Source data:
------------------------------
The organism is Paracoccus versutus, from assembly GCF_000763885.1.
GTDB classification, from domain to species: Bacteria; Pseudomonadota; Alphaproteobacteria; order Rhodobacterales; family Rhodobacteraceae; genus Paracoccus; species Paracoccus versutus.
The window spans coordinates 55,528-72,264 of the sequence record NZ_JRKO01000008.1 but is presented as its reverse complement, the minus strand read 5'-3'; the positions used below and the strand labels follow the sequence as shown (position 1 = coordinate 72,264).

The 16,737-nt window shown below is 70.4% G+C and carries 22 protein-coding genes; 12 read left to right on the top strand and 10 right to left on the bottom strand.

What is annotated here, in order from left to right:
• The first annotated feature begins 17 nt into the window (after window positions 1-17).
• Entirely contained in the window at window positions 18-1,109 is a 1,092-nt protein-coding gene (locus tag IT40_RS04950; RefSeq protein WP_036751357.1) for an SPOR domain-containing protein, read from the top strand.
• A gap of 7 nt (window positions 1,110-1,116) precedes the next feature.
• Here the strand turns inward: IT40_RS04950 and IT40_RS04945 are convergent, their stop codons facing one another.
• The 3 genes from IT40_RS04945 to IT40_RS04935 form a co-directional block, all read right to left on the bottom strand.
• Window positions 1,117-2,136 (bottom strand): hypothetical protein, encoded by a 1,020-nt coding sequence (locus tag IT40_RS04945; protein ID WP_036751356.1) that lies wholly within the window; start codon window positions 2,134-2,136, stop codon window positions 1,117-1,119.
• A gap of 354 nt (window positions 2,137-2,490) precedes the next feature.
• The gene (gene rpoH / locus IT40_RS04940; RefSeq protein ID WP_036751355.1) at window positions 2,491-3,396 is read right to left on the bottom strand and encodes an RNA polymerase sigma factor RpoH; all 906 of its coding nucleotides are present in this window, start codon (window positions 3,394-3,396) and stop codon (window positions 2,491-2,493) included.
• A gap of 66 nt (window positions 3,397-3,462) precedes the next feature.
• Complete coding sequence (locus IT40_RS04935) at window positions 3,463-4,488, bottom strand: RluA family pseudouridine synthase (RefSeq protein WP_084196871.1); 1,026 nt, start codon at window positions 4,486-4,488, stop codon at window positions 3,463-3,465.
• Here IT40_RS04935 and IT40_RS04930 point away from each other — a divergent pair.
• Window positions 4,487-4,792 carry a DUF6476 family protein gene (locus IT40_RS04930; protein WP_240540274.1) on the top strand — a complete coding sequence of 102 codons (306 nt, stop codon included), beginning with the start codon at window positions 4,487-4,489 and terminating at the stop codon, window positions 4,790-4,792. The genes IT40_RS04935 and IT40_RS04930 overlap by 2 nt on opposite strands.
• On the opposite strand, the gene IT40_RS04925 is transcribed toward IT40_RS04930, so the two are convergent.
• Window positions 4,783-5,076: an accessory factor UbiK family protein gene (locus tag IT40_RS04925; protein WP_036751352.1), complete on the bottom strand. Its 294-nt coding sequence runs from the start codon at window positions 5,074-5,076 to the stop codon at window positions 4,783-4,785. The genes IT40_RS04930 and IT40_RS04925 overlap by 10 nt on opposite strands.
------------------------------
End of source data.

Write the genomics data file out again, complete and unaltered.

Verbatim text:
The organism is Paracoccus versutus, from assembly GCF_000763885.1.
GTDB classification, from domain to species: Bacteria; Pseudomonadota; Alphaproteobacteria; order Rhodobacterales; family Rhodobacteraceae; genus Paracoccus; species Paracoccus versutus.
The window spans coordinates 55,528-72,264 of the sequence record NZ_JRKO01000008.1 but is presented as its reverse complement, the minus strand read 5'-3'; the positions used below and the strand labels follow the sequence as shown (position 1 = coordinate 72,264).

The 16,737-nt window shown below is 70.4% G+C and carries 22 protein-coding genes; 12 read left to right on the top strand and 10 right to left on the bottom strand.

What is annotated here, in order from left to right:
• The first annotated feature begins 17 nt into the window (after window positions 1-17).
• Entirely contained in the window at window positions 18-1,109 is a 1,092-nt protein-coding gene (locus tag IT40_RS04950; RefSeq protein WP_036751357.1) for an SPOR domain-containing protein, read from the top strand.
• A gap of 7 nt (window positions 1,110-1,116) precedes the next feature.
• Here the strand turns inward: IT40_RS04950 and IT40_RS04945 are convergent, their stop codons facing one another.
• The 3 genes from IT40_RS04945 to IT40_RS04935 form a co-directional block, all read right to left on the bottom strand.
• Window positions 1,117-2,136 (bottom strand): hypothetical protein, encoded by a 1,020-nt coding sequence (locus tag IT40_RS04945; protein ID WP_036751356.1) that lies wholly within the window; start codon window positions 2,134-2,136, stop codon window positions 1,117-1,119.
• A gap of 354 nt (window positions 2,137-2,490) precedes the next feature.
• The gene (gene rpoH / locus IT40_RS04940; RefSeq protein ID WP_036751355.1) at window positions 2,491-3,396 is read right to left on the bottom strand and encodes an RNA polymerase sigma factor RpoH; all 906 of its coding nucleotides are present in this window, start codon (window positions 3,394-3,396) and stop codon (window positions 2,491-2,493) included.
• A gap of 66 nt (window positions 3,397-3,462) precedes the next feature.
• Complete coding sequence (locus IT40_RS04935) at window positions 3,463-4,488, bottom strand: RluA family pseudouridine synthase (RefSeq protein WP_084196871.1); 1,026 nt, start codon at window positions 4,486-4,488, stop codon at window positions 3,463-3,465.
• Here IT40_RS04935 and IT40_RS04930 point away from each other — a divergent pair.
• Window positions 4,487-4,792 carry a DUF6476 family protein gene (locus IT40_RS04930; protein WP_240540274.1) on the top strand — a complete coding sequence of 102 codons (306 nt, stop codon included), beginning with the start codon at window positions 4,487-4,489 and terminating at the stop codon, window positions 4,790-4,792. The genes IT40_RS04935 and IT40_RS04930 overlap by 2 nt on opposite strands.
• On the opposite strand, the gene IT40_RS04925 is transcribed toward IT40_RS04930, so the two are convergent.
• Window positions 4,783-5,076: an accessory factor UbiK family protein gene (locus tag IT40_RS04925; protein WP_036751352.1), complete on the bottom strand. Its 294-nt coding sequence runs from the start codon at window positions 5,074-5,076 to the stop codon at window positions 4,783-4,785. The genes IT40_RS04930 and IT40_RS04925 overlap by 10 nt on opposite strands.